Should I tell my partner I’m in serious debt?
By BRIANNA McGURRAN
Q. I’m overwhelmed by student loan and credit card debt, and I’m embarrassed to admit it to my partner. Should I come clean?
A. Some secrets are harmless, such as eating the last slice of your partner’s favorite cake. Or saying you’re sick to avoid his aunt’s retirement party.
Hiding thousands of dollars in debt does not fall into the “harmless” category. While having debt is just one piece of your identity, it could directly affect your partner also: Maybe you’re unable to contribute to joint savings or keep up with your share of the bills, or you’ll have a harder time qualifying for a mortgage as a couple.
The debt might not come as a surprise if, say, your partner already knows about your lavish sneaker-buying habit. But the longer you wait to divulge the details of your financial stress, the more betrayed your beloved may feel when you eventually do it, says Don Cole, clinical director of the Seattle-based Gottman Institute, which conducts research on relationships.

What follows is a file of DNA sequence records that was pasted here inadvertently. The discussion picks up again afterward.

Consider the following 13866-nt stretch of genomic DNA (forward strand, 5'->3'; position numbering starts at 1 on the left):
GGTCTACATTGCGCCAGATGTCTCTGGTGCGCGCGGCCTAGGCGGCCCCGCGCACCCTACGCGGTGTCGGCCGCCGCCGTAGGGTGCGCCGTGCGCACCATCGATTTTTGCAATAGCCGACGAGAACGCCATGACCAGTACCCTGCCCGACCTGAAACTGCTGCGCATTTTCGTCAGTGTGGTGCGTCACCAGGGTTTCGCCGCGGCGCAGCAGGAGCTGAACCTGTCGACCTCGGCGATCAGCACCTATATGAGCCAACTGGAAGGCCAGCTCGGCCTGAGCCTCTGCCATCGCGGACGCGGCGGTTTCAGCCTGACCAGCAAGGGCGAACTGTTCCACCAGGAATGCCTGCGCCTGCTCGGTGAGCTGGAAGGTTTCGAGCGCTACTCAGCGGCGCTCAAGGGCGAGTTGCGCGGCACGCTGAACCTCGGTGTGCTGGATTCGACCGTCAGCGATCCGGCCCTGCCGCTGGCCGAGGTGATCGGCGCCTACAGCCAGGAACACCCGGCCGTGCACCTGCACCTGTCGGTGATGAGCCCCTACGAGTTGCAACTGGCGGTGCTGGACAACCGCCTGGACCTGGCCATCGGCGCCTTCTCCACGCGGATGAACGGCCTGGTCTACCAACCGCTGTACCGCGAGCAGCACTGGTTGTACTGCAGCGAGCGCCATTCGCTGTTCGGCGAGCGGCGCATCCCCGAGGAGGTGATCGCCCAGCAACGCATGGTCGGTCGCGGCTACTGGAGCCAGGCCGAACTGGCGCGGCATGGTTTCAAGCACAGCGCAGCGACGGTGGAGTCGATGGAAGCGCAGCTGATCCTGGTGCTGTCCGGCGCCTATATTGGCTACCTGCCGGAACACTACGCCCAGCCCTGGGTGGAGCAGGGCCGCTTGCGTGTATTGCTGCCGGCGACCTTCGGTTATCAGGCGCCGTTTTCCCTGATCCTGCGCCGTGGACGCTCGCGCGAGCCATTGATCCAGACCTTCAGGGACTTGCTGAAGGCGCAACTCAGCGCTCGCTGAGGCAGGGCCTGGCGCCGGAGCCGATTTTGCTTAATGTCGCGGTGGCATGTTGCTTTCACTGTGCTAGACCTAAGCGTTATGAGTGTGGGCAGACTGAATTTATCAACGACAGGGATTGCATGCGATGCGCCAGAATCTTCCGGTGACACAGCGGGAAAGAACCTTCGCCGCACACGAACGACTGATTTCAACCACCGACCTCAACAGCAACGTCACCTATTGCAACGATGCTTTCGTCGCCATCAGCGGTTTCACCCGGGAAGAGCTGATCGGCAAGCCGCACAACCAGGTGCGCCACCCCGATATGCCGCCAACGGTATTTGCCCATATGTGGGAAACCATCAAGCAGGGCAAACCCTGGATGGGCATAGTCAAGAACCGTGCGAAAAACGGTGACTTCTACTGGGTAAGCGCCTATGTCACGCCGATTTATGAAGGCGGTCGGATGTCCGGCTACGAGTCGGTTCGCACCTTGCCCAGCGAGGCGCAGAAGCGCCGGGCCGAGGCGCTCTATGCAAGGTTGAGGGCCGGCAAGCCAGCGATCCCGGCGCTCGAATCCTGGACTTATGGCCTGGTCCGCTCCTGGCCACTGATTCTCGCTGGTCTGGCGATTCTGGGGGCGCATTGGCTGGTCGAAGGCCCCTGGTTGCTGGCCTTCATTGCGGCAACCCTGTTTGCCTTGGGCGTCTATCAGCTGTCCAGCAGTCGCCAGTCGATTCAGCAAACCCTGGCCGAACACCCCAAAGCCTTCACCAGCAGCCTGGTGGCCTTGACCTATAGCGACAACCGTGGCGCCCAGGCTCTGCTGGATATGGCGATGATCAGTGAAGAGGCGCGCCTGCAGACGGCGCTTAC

GATHER THE FACTS
First, nail down the specifics of the debt for yourself, says Kelly Luethje, a certified financial planner and founder of Willow Planning Group in Boston.
Understand your loans’ and credit cards’ outstanding balances, accompanying interest rates and payoff dates. That may help you gain some control, and it’s also the first step toward developing a plan to get out of debt.
TIME IT RIGHT
Confessing your debt balance isn’t first-date fodder. Tell your partner the truth once the relationship gets serious, such as by the time you’ve hit the six-month mark.
At the very least, get everything out in the open before you decide to move in together. At that point, your debt will have an immediate financial impact on your partner.
BROACH THE SUBJECT GENTLY
Ask your partner to set aside time to talk. Pick a weeknight rather than a Friday or Saturday, says W. Bradford Wilcox, director of the National Marriage Project at the University of Virginia. He says weekends should be reserved for having fun, reconnecting and maintaining spontaneity, all of which strengthen long-term relationships.